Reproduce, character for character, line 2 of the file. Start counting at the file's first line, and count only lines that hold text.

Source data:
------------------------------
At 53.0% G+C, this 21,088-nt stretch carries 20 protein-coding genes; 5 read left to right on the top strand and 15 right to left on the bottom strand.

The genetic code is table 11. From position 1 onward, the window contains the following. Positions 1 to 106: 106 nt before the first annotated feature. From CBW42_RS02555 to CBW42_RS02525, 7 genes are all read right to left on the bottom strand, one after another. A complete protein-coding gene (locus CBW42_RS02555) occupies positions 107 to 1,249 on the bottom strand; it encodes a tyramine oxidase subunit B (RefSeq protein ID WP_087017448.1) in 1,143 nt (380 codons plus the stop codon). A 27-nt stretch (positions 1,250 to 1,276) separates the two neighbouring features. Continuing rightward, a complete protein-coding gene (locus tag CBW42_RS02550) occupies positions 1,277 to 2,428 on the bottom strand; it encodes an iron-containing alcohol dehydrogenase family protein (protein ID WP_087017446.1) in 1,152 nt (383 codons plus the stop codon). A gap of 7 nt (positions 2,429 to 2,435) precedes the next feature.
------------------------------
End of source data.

The genetic code is table 11. From position 1 onward, the window contains the following. Positions 1 to 106: 106 nt before the first annotated feature. From CBW42_RS02555 to CBW42_RS02525, 7 genes are all read right to left on the bottom strand, one after another. A complete protein-coding gene (locus CBW42_RS02555) occupies positions 107 to 1,249 on the bottom strand; it encodes a tyramine oxidase subunit B (RefSeq protein ID WP_087017448.1) in 1,143 nt (380 codons plus the stop codon). A 27-nt stretch (positions 1,250 to 1,276) separates the two neighbouring features. Continuing rightward, a complete protein-coding gene (locus tag CBW42_RS02550) occupies positions 1,277 to 2,428 on the bottom strand; it encodes an iron-containing alcohol dehydrogenase family protein (protein ID WP_087017446.1) in 1,152 nt (383 codons plus the stop codon). A gap of 7 nt (positions 2,429 to 2,435) precedes the next feature.